Tuesday, December 30, 2014

Caïna "Setter of Unseen Snares"

    Massive dark clouds of unknown chaos cover the sky and the music of English black metal/punk band Caïna can be heard slowly rising in the distance. A storm is coming, better prepare for the destruction.
    This new release is one of many in the band’s complete discography, and the band’s founding member and primary musical creator, Andrew Curtis-Bringer, has been making music under the name Caïna for about ten years. With, “Setter of the Unseen Snares,” Andrew brings in some help by having three guest vocalists perform on a couple tracks. Also, this album cleverly combines a variety of extreme styles of music. At first you might think this is going to be a straight forward black metal/punk album, but as the album progresses the music becomes more unpredictable. I think Andrew does a great job demonstrating how to add variety to extreme music, and it shows how creative he is as a musician.
    The album begins with an introduction sound clip that sets up the second track, “I am the Flail of the Lord.” Song number two is definitely one of the most aggressive sounding songs on this album. The guitars brutally tear away into black metal riff while the rhythm section gives off a strong hardcore punk vibe. For the song’s vocals, the singer uses a black metal style that is less traditional Norwegian black metal like, but more black metal fused with a hardcore punk edge. Throughout the whole the song I felt the production was quite solid and the recording did the song justice. Too many black metal/punk bands in my opinion try to sound raw and end up sounding like a pack of robots passing gas.
    The third song on this album is the title track and maintains that harsh black metal/punk sound. Although the vocals tend to present the lyrics in a black metal style, I am able to make out what the singer is saying and the vocal presentation really compliments the music. Track four, “Vowbound,” marks in my opinion the part of the album where the music begins to sound more diverse. Andrew really incorporates more punk elements into the music and the instruments create some dark heavy grooving rhythms. “Applicant/Supplicant,” is another song where the music takes on so many different forms. There is a solid d-beat rhythm that sounds similar to music created by Neurosis or Amebix. Still, there is a hint of black metal that adds a vicious side to the song.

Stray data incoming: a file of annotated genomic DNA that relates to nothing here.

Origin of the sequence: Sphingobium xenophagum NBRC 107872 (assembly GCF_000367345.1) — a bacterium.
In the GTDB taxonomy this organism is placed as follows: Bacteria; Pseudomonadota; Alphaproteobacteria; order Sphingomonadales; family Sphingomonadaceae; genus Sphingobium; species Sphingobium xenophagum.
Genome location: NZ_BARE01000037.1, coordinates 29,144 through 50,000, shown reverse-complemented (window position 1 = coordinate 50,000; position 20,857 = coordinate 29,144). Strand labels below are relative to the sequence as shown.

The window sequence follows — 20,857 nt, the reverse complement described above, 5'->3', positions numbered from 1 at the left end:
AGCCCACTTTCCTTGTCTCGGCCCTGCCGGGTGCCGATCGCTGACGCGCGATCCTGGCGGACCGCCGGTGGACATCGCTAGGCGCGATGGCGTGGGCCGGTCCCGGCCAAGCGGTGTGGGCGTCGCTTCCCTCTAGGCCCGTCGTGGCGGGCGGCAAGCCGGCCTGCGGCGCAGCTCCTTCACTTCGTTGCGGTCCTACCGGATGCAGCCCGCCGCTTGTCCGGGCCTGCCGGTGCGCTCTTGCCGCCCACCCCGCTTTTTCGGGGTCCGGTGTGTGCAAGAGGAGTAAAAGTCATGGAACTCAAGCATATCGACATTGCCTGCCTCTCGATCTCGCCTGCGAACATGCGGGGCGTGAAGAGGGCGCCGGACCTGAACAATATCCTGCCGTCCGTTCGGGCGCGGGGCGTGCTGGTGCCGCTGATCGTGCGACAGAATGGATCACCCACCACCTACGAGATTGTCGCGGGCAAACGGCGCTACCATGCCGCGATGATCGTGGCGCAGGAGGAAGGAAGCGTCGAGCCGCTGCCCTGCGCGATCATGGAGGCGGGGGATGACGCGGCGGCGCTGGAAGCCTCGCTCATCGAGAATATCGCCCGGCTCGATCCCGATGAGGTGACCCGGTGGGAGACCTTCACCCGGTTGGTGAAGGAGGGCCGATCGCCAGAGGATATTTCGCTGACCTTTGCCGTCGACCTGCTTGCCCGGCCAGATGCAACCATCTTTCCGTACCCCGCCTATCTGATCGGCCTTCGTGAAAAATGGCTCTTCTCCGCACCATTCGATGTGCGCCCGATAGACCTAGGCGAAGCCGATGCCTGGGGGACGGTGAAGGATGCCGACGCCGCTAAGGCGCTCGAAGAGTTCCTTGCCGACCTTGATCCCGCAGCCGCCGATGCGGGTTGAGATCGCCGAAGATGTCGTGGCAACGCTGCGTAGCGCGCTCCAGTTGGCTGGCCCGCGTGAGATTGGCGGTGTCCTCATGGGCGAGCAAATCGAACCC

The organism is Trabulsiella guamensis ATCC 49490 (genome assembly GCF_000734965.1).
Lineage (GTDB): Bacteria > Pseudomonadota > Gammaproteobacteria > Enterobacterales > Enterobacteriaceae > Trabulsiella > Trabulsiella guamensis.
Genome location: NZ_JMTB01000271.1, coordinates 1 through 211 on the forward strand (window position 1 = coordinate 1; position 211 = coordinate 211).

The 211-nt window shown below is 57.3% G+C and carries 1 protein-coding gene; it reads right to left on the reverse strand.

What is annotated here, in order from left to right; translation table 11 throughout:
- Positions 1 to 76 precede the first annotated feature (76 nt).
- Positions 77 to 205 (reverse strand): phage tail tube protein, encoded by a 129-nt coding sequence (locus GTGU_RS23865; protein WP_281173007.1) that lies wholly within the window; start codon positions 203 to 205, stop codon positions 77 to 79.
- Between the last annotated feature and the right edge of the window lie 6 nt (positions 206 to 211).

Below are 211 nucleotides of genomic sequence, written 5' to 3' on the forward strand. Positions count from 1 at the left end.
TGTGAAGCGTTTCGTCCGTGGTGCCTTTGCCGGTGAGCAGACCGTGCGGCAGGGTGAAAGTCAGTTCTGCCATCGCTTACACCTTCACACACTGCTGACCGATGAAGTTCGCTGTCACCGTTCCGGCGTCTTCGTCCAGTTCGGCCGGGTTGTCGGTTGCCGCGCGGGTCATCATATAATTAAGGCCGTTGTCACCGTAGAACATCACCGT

The final song on the album, “Orphan,” really caught me off guard. This track begins with a solemn introduction and turns into slow atmospheric composition. Then the song takes on a post-rock form with a black metal vocal delivery. The musical contrast is brilliantly executed and for a song that I was not really expecting, I would say it is the best song on the entire album.
    If you are a person who enjoys black metal, crust punk, d-beat punk, atmospheric post-rock, or all these styles combined, you should check out this album. Caïna’s, “Setter of Unseen Snares,” is an extreme and powerful sounding release that will challenge your musical expectations from beginning to end.

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